*WARNING* - The following contain graphic images that may be ...... yeah.




    A nice little 50/50 to show before and after. Notice, I didn't chase the deeper scratches all the way.




  7. Likes PaulMys, Jim w liked this post
  8. #7
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    Re: Removing heavy scratches AKA 'desert pinstriping'

    Quote Originally Posted by Mike Phillips View Post
    Because this is your first post to our forum,


    Welcome to AutogeekOnline!


    I reversed the info in your post...




    Will it likely get more scratches in the future?

    As in, are you going to wheel her again?







    Assuming this Jeep has the FACTORY clearcoat on it, then if it were me and I was going to take my Jeep off-roading more into the future - I would NOT try to remove all of the scratches but instead, just polish and then wax the paint.

    Whatever comes out - comes out.

    Whatever does not come out (after polishing), is called bragging rights. Live with it and even show everyone your Jeep is more than a pavement pounder.


    Why?

    Because the factory clear layer of paint is thinner than a post-it note. If you compound the paint once or twice that's okay. But if you're going to continue getting more trail pin stripes, then might as well learn to live with them and instead of always trying to remove them.... just improve them...


    Make sense?


    Thanks Mike! Yes, I will be wheelin' again but not as much in the brush. It's primarily used for offroad (not a daily driver) but I'd like to keep the body and paint in decent shape. My skids, beadlocks and rock rails take the brunt of my mistakes and I'd like to keep it that way... . I like your suggestion to use the Blackfire one step since I'm a big fan of the AIOs...ok I'm lazy. I think I'll give that a try first and see how the results come out.

    Damn Jesus! that 4Runner turned out great! I'd be tickled if my Jeep looked that good when I got done!

    Thanks everyone for the info! I have some reading to do!

  9. #8
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    Re: Removing heavy scratches AKA 'desert pinstriping'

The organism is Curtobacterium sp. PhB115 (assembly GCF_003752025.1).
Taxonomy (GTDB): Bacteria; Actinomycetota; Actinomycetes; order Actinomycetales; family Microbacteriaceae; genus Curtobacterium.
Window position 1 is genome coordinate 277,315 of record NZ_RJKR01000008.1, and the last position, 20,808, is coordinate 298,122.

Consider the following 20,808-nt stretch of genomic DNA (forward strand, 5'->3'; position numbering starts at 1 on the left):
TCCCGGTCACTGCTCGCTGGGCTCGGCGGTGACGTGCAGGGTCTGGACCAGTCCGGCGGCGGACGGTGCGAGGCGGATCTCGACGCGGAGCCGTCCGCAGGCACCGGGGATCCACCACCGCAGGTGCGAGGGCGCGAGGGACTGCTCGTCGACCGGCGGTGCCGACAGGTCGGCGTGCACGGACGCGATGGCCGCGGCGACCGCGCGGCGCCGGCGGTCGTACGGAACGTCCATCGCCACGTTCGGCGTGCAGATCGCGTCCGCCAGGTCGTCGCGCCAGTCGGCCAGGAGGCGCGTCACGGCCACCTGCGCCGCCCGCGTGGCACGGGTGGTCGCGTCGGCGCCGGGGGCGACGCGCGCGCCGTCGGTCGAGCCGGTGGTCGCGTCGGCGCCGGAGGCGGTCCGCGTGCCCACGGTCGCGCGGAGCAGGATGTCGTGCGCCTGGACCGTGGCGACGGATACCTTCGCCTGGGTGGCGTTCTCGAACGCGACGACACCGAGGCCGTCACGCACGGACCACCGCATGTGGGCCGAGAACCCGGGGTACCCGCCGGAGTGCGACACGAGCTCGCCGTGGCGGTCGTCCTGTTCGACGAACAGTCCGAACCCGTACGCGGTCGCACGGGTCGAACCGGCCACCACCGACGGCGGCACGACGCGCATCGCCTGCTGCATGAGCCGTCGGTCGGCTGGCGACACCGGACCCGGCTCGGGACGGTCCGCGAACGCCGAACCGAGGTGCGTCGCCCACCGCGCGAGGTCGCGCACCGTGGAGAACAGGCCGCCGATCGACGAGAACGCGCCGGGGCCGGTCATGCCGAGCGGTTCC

Nice job, Blackfire one step did a heck of a job removing most of the damage and brought out some serious gloss


    Sent from my iPhone using Autogeekonline mobile app

  10. #9
    Member Mike Phillips's Avatar
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    Re: Removing heavy scratches AKA 'desert pinstriping'

    Quote Originally Posted by JustJesus View Post

    Before I took her in, the paint looked rough and ull.





    A nice little 50/50 to show before and after. Notice, I didn't chase the deeper scratches all the way.








    Damn!


    Now that's what I would call a nice save!



  11. #10
    Super Member Eldorado2k's Avatar
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    Removing heavy scratches AKA 'desert pinstriping'

    Quote Originally Posted by JustJesus View Post
    First of all....welcome to Autogeek.




    Some VERY good questions here. Very important to know if you will take her wheeling again.




    Mike speaks wisely. I would listen to him. Myself, I would not do much with yours, judging by the one pic you showed. On my own '96 Jeep, I'm just going to clean her up a bit to remove oxidation, slap on some lipstick on the pig (yes, Mike, yes) by way of a glaze, and then seal her up. I know my Jeep is in rough shape, and she'll only get worse over time!

    Anyway....here's something to show you what *can* be done, but also keeping in mind that this particular job was overkill.

    The owner is a friend of mine. He took out the 4Runner several times, but on one specific trip, he didn't know the trails were mostly for ATVs, side-by-sides, etc. As such, the worst pin striping most have ever seen. After I worked some magic on it, it looked great. It STILL looks better than it did when I took the job. He's since taken the 4Runner on several other off road trips. Got dings. Got chips. Got more pinstripes. Nothing near as bad. One good thing, though, is that it still maintains it's gloss. Before I took her in, the paint looked rough and ull.

    *WARNING* - The following contain graphic images that may be ...... yeah.




    A nice little 50/50 to show before and after. Notice, I didn't chase the deeper scratches all the way.



    HowdyRemoving heavy scratches AKA 'desert pinstriping'Removing heavy scratches AKA 'desert pinstriping' Just curious, did you post pictures of this polishing on MOL maybe a couple years ago maybe more? If so I remember... If it was you may recall inspiring me to go out and polish my folks midnight blue Chevy Trailblazer, which was only the 2nd vehicle I’d ever used my polisher on. Many many vehicles later, here I am still having a good time and keeping rides looking good.Removing heavy scratches AKA 'desert pinstriping'

    Either ways great job.Removing heavy scratches AKA 'desert pinstriping'Removing heavy scratches AKA 'desert pinstriping'